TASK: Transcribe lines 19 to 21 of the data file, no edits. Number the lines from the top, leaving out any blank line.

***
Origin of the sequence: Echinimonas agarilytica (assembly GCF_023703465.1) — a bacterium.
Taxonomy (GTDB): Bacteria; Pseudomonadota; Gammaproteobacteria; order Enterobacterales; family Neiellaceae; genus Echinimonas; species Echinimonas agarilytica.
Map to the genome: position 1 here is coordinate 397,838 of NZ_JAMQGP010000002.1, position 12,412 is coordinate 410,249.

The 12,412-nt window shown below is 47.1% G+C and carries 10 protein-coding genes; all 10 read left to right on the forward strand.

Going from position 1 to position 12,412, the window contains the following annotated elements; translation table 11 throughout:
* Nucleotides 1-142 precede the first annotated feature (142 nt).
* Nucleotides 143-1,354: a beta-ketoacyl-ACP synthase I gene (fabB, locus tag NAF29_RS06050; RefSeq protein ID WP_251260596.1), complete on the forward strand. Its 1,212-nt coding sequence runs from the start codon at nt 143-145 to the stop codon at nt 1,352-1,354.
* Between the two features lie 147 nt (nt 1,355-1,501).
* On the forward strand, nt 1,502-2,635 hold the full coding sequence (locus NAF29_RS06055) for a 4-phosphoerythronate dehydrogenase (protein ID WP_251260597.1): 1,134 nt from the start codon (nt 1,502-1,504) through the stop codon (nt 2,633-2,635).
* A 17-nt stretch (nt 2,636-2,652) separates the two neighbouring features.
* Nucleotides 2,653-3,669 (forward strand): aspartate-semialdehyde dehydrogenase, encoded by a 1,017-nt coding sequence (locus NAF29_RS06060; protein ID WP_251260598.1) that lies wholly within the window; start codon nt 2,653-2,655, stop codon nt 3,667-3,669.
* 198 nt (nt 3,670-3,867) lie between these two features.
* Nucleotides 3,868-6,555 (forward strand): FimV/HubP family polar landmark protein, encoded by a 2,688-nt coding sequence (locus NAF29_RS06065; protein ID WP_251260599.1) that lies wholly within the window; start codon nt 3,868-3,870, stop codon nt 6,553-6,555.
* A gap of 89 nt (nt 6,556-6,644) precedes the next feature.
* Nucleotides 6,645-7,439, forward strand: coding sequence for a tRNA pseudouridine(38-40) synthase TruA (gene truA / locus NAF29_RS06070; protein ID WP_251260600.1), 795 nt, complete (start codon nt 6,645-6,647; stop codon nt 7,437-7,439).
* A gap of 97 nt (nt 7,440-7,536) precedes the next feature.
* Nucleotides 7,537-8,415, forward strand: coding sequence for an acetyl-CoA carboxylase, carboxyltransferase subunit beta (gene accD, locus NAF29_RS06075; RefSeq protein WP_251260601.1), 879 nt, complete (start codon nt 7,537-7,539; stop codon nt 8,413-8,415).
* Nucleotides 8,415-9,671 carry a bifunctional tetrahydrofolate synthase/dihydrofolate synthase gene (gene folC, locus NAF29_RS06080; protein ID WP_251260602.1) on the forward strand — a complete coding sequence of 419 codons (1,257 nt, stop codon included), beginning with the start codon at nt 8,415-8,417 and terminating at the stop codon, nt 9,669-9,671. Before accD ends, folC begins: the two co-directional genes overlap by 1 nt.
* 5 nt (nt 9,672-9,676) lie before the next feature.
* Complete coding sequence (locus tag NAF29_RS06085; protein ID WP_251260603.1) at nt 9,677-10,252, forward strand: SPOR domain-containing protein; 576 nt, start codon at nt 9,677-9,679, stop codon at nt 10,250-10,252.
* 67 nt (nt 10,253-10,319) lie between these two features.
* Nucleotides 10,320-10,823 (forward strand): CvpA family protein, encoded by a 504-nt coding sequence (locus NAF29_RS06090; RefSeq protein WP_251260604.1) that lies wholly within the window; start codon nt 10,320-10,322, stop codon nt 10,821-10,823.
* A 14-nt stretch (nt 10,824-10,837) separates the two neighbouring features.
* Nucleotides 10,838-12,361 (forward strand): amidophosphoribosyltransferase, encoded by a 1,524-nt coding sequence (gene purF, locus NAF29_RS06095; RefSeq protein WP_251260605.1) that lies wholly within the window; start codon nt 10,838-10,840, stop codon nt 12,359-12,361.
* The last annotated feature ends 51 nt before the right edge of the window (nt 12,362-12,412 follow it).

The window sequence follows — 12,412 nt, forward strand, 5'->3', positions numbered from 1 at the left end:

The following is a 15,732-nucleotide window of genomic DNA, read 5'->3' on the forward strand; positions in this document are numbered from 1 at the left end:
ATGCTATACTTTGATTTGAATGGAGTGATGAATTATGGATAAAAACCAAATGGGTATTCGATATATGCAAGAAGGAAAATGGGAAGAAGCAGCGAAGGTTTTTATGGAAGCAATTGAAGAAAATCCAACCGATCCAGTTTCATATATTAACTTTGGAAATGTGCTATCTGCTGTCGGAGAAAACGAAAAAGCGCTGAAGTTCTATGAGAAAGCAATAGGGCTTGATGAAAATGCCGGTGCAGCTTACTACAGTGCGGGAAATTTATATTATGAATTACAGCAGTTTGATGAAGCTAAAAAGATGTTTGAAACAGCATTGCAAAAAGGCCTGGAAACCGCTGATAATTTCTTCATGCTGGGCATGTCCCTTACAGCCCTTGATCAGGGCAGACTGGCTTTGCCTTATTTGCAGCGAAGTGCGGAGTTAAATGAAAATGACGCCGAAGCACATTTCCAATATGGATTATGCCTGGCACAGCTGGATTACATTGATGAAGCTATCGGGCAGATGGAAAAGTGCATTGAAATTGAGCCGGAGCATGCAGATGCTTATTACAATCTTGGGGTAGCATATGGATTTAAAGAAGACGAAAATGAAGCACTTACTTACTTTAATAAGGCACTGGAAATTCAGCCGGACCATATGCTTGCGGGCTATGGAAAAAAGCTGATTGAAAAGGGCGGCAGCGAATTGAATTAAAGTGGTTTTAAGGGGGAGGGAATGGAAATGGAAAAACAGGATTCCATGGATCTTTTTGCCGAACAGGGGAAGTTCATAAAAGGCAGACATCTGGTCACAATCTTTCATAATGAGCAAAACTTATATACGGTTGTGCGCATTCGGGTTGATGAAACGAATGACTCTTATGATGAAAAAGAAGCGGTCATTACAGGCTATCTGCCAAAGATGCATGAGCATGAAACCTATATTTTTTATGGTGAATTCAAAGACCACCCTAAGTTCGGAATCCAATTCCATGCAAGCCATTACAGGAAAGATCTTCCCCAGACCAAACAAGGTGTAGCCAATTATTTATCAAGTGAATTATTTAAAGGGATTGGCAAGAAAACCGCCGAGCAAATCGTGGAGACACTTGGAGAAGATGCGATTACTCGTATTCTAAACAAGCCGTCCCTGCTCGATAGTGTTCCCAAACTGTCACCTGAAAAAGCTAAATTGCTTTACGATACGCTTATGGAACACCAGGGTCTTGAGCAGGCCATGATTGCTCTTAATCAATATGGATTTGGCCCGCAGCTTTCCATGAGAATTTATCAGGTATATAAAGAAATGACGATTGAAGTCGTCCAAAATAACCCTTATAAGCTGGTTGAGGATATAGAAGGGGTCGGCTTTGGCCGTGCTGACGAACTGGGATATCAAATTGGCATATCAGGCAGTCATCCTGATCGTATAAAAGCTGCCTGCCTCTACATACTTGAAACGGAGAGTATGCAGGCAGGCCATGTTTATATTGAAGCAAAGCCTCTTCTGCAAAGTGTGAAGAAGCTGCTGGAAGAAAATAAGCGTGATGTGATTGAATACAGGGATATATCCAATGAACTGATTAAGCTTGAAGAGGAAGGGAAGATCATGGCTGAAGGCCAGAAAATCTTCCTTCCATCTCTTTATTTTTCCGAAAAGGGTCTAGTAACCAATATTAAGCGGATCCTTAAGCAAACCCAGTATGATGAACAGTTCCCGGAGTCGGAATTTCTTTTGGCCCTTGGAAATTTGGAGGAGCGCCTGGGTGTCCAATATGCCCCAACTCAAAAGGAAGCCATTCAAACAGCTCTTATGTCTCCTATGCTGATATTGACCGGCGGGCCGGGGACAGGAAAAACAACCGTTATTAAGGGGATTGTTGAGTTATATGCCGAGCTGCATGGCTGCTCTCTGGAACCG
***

* 5 nt (nt 9,672-9,676) lie before the next feature.
* Complete coding sequence (locus tag NAF29_RS06085; protein ID WP_251260603.1) at nt 9,677-10,252, forward strand: SPOR domain-containing protein; 576 nt, start codon at nt 9,677-9,679, stop codon at nt 10,250-10,252.
* 67 nt (nt 10,253-10,319) lie between these two features.